Angelina Jolie is right: Surgery is one way to reduce ovarian cancer risk


Angelina Jolie Pitt explained her decision to have a preventive surgery to remove her ovaries and fallopian tubes in a New York Times op-ed article on March 24, 2015. She based the decision on her elevated ovarian cancer risk due to her BRCA1 mutation and her family history.

This kind of preventive surgery – called a risk-reducing bilateral salpingo oophorectomy (rrBSO) – is performed for patients at the Harold C. Simmons Comprehensive Cancer Center and Moncrief Cancer Institute here at UT Southwestern.

Our cancer genetics program has identified more than 1,000 patients as carriers of the BRCA1/BRCA2 mutation. About 50 percent of these patients with BRCA mutations are “previvors.” Previvors, as opposed to survivors, have not yet had cancer but do have a mutation that increases their risk to develop cancer. Ovarian cancer is one cancer that BRCA mutation carriers are at risk of developing. Depending on the mutation, they have an up to 40 percent lifetime risk for ovarian cancer (normal risk is 1 to 2 percent). Surgery to remove the patient’s ovaries and fallopian tubes is an option for these patients to decrease their ovarian cancer risks.

Of these patients who are at high risk for ovarian cancer, 54 percent elect to have the preventive surgery. These patients are at high risk due to their family history or the BRCA mutation.

As Ms. Jolie Pitt stated, there are other options for women to reduce their risk of developing ovarian cancer. The use of oral contraceptives (OCPs) is one of them. A 5-year course of oral contraceptives can reduce the risk by 50 percent. For example, if you have an estimated lifetime risk for ovarian cancer of 30 percent, then the risk is predicted to be reduced to 15 percent with OCPs.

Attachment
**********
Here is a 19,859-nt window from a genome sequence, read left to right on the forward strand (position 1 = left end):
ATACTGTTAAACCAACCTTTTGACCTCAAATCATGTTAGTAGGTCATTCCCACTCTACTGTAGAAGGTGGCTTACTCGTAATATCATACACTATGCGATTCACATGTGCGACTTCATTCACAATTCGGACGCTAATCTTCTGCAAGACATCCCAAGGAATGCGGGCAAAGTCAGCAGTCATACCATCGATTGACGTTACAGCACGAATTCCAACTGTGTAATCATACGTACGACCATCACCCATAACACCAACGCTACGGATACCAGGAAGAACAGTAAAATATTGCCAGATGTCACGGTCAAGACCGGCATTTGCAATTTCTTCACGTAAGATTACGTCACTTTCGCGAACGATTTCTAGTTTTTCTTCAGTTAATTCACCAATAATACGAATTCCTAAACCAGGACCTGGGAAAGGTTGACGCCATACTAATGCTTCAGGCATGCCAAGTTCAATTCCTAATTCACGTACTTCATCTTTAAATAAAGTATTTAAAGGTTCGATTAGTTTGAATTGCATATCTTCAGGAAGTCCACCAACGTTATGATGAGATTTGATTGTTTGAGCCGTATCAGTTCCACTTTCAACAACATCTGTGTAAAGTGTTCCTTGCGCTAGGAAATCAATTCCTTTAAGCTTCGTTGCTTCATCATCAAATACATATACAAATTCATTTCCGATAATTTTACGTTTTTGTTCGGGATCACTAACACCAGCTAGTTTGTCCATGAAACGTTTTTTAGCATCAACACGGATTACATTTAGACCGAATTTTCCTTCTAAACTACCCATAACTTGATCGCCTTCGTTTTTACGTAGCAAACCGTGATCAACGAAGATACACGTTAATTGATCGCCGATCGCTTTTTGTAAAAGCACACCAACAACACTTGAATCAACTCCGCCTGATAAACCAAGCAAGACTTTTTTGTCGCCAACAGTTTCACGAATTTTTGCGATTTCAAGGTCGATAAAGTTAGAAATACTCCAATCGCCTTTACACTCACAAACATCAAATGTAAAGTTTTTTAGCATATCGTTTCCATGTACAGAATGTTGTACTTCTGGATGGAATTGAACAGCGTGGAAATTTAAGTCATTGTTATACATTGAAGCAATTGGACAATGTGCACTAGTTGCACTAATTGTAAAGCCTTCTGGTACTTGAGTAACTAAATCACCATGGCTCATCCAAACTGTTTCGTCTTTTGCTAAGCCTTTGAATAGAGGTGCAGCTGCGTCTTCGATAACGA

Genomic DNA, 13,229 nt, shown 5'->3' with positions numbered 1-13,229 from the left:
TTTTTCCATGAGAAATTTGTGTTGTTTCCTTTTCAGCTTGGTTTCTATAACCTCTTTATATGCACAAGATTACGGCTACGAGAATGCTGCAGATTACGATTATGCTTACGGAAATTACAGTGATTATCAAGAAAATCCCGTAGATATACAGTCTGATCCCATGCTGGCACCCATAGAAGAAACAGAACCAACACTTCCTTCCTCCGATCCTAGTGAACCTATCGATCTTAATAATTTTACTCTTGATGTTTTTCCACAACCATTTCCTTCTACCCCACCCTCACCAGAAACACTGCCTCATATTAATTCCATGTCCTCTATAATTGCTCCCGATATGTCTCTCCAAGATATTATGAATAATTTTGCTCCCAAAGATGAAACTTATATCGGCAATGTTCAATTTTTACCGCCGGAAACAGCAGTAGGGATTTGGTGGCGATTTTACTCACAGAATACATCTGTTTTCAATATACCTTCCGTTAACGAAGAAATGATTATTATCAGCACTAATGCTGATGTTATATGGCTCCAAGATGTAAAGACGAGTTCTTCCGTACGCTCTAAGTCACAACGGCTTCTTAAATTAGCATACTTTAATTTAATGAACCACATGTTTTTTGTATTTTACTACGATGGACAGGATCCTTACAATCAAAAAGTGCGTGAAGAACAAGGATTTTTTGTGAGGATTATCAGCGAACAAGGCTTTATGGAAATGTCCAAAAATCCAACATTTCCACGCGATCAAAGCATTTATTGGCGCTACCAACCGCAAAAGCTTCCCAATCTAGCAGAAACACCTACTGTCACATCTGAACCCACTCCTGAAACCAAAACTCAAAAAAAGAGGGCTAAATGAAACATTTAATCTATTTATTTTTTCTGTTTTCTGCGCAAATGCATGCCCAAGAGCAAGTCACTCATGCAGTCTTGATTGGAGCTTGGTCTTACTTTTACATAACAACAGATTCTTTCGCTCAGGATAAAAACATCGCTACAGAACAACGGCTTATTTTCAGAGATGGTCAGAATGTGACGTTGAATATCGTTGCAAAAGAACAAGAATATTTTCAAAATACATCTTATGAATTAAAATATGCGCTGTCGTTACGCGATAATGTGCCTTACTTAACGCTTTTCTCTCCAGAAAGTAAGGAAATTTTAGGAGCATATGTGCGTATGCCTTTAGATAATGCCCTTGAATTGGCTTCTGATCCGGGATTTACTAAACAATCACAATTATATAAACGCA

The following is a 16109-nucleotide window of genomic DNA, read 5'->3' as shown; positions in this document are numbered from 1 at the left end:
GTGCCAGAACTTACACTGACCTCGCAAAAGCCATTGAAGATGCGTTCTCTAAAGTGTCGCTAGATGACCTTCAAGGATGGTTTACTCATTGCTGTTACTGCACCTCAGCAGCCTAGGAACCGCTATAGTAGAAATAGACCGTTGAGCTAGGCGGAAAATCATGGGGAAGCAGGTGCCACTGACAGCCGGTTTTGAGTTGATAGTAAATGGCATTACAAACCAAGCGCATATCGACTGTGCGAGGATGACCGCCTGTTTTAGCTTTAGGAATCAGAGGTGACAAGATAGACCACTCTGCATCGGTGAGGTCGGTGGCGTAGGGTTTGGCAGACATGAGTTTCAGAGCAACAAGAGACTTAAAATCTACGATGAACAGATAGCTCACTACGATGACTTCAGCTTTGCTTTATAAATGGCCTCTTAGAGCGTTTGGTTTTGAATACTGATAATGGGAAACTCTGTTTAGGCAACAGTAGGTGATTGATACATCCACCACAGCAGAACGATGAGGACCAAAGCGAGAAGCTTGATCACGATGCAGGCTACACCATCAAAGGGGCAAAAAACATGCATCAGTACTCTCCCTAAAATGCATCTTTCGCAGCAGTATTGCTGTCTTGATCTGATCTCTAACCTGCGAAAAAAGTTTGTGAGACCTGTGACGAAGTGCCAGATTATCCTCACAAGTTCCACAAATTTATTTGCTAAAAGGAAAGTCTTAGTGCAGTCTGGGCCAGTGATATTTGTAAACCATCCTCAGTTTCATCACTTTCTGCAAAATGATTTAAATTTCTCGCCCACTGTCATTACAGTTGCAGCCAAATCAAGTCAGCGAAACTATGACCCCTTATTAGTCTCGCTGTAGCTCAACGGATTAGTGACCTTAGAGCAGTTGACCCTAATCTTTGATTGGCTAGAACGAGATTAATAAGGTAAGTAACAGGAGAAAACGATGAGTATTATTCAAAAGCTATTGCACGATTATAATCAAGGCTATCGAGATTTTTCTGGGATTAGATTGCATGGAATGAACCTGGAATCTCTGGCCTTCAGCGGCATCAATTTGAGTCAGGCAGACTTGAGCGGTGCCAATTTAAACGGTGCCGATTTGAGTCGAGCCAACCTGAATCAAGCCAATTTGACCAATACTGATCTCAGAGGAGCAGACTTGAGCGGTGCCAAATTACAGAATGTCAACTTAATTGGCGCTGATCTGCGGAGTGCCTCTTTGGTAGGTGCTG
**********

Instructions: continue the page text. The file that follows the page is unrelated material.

Investigation continues into the effectiveness of surgery that leaves the ovaries behind and removes only the fallopian tubes (to preserve fertility). Whether this type of surgery reduces risk is not known and is only advisable if done as part of a clinical trial.

Under the leadership of Dr. Siobhan Kehoe, Assistant Professor in Obstetrics and Gynecology, researchers also are conducting a quality-of-life study of women who opt for risk-reducing removal of their ovaries. We hope the data from this study will assist women at high risk for ovarian cancer who choose to have the prophylactic surgery and deal with the early menopause that results.

The UT Southwestern cancer genetics team also studies the genomes of patients with ovarian cancer predisposing gene mutations. We are searching for secondary genetic changes that modify the patient’s cancer risk due to a mutation like BRCA1. The goal is to precisely predict the risk for each patient. For Ms. Jolie Pitt, her risk for ovarian cancer is not precisely known and the best we can do is predict that based on her family history her risk is likely to be at the higher end of the spectrum (40 percent lifetime risk).

The cancer genetics program at Simmons Cancer Center and Moncrief Cancer Institute has been serving the Dallas/Fort Worth community for more than 15 years, helping more than 15,000 patients with hereditary cancer risk with consultation and testing. Seven board-certified genetic counselors are available at 16 clinics in the Dallas/Fort Worth area.

Women at higher risk for ovarian cancer are encouraged to discuss all options with their health care providers. For more information or to make an appointment, call our Cancer Answer Line at 1-888-980-6050. To learn more about our support groups for those impacted by cancer, please call (214) 645-HOPE (4673).

Dr. Siobhan Kehoe discussed ovarian cancer risks, symptoms, and options in an interview with KDAF-TV CW33. Click here to see the news report and other footage from Dr. Kehoe’s interview.